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Photo: Jim Watson/AFP/Getty Images

The 2nd U.S. Circuit Court of Appeals ruled Wednesday that the Trump administration can withhold millions of dollars in federal law enforcement grants from sanctuary cities and states that don't cooperate with immigration enforcement, AP reports.

The state of play: Seven states and New York City sued the U.S. government after the Justice Department said in 2017 it would withhold funds from cities and states that don't give immigration enforcement officials access to jails or notice when an undocumented migrant is scheduled to be released from jail, per AP.

The big picture: The decision conflicts with the rulings of three other federal appeals courts and comes amid an ongoing dispute between the Trump administration and sanctuary cities, which restrict cooperation between local law enforcement and federal immigration officials.

  • The Department of Homeland Security recently suspended New York residents from enrolling in Global Entry and other Trusted Traveler Programs because of a state law preventing federal immigration officials from accessing vehicle records without a court order.

Between the lines: While this is an important win for the Trump administration, it likely can't begin acting on the decision yet because of nationwide injunctions in other cases.

Go deeper: Trump has declared war on sanctuary cities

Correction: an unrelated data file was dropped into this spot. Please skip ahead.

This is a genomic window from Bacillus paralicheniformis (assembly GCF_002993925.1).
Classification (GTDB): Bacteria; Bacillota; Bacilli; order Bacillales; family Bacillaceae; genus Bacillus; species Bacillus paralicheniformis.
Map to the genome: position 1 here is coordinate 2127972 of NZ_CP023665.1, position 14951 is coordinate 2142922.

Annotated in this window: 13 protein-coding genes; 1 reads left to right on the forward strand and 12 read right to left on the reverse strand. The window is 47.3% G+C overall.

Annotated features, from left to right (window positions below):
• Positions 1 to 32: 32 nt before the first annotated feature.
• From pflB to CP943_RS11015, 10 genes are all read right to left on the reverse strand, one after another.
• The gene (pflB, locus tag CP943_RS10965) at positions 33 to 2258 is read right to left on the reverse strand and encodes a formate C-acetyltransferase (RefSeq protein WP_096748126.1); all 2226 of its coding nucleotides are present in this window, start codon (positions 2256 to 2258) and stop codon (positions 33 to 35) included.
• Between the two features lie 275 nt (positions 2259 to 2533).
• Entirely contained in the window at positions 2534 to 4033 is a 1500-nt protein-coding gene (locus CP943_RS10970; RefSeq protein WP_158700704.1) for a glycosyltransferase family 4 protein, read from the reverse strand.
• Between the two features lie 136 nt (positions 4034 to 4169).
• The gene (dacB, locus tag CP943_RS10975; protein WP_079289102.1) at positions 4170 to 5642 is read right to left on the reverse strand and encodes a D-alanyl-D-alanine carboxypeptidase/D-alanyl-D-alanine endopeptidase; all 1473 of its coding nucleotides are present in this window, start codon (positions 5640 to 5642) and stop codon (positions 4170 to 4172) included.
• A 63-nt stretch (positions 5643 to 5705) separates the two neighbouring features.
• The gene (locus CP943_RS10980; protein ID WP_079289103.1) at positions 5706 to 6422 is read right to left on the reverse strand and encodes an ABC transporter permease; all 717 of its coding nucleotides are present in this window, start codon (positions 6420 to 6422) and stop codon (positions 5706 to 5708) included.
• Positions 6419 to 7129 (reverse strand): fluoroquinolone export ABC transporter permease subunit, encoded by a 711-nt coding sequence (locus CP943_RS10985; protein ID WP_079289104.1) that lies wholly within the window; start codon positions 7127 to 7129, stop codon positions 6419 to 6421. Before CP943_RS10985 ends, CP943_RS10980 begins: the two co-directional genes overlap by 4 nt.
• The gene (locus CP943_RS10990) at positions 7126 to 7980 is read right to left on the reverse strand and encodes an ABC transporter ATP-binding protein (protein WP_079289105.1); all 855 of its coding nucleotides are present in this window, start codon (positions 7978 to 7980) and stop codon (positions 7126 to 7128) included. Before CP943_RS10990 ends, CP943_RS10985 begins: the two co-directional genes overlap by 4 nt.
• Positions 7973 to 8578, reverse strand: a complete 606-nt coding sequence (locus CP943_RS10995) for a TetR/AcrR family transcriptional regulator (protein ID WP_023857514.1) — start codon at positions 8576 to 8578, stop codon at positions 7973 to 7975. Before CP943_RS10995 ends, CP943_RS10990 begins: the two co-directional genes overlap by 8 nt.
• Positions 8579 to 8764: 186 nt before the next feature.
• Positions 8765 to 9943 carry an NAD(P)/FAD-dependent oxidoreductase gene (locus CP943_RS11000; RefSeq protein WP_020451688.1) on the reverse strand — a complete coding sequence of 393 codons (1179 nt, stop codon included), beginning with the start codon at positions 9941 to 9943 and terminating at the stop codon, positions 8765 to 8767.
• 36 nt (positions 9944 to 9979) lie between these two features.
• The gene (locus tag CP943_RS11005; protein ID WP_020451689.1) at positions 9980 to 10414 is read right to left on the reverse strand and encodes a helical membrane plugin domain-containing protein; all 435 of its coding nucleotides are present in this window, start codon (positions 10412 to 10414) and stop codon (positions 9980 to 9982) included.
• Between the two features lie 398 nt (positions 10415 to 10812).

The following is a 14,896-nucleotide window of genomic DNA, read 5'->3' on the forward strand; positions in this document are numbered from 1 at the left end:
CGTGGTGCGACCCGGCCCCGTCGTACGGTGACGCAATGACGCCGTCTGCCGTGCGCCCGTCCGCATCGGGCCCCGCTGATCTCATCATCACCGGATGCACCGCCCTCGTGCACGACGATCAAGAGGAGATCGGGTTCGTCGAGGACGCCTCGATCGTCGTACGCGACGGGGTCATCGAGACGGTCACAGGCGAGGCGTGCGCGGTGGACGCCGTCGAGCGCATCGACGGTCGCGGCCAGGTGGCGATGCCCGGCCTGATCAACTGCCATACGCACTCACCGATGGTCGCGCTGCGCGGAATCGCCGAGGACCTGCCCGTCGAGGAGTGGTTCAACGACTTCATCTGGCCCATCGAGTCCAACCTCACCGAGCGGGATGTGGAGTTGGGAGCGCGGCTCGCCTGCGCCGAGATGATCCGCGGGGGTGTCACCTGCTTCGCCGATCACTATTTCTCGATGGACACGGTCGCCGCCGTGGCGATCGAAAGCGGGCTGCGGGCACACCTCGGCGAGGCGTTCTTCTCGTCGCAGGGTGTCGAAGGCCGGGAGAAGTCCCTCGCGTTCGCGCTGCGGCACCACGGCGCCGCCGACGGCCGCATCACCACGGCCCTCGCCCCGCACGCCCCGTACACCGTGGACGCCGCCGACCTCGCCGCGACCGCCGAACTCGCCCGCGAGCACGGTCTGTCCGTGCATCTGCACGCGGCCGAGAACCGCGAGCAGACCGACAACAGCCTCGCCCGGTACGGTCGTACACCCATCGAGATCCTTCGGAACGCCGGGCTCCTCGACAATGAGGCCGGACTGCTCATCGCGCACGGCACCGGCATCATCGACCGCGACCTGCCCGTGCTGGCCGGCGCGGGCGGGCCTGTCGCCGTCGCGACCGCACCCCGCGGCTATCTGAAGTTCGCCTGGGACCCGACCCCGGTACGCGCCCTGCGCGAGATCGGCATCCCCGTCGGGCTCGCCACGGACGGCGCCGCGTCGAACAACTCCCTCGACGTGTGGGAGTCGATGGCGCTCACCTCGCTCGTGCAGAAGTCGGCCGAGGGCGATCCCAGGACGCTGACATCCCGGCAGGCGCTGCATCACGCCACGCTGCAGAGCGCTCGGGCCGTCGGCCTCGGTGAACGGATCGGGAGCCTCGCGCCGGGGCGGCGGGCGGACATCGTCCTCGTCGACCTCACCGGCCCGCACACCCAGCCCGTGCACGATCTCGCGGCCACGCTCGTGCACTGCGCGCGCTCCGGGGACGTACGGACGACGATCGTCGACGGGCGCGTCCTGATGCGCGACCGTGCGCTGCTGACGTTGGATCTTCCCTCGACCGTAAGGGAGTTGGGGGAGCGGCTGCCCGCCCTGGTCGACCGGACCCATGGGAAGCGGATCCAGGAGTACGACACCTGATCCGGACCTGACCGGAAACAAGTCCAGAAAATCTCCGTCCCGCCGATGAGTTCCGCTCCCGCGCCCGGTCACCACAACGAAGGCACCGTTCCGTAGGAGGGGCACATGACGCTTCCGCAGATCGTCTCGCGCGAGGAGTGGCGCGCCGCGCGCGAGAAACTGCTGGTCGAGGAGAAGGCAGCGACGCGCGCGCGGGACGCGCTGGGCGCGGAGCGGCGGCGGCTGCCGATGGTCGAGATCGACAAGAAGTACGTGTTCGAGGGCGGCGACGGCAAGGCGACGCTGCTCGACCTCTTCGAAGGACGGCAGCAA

Go deeper

Trump bump: NYT and WaPo digital subscriptions tripled since 2016

Data: Axios reporting and public filings; Chart: Axios Visuals

The New York Times and The Washington Post have very different strategies for building the subscription news company of the future.

The big picture: Sources tell Axios that the Post is nearing 3 million digital subscribers, a 50% year-over-year growth in subscriptions and more than 3x the number of digital-only subscribers it had in 2016. The New York Times now has more than 6 million digital-only subscribers, nearly 3x its number from 2016.

Ben Geman, author of Generate
49 mins ago - Energy & Environment

Biden's emerging climate orbit

Photo illustration: Aïda Amer/Axios. Photo: Win McNamee/Getty Images

As of Tuesday morning, we know a lot more about President-elect Joe Biden climate personnel orbit, even as picks for agencies like EPA and DOE are outstanding, so here are a few early conclusions.

Why it matters: They're the highest-level names yet announced who will have a role in what Biden is promising will be a far-reaching climate and energy agenda.

Janet Yellen is back

Photo illustration: Sarah Grillo/Axios. Photo: Hannelore Foerster/Getty Images

A face familiar to Wall Street is back as a central player that this time will need to steer the country out of a deep economic crisis.

Driving the news: President-elect Joe Biden is preparing to nominate former Fed chair Janet Yellen to be Treasury secretary.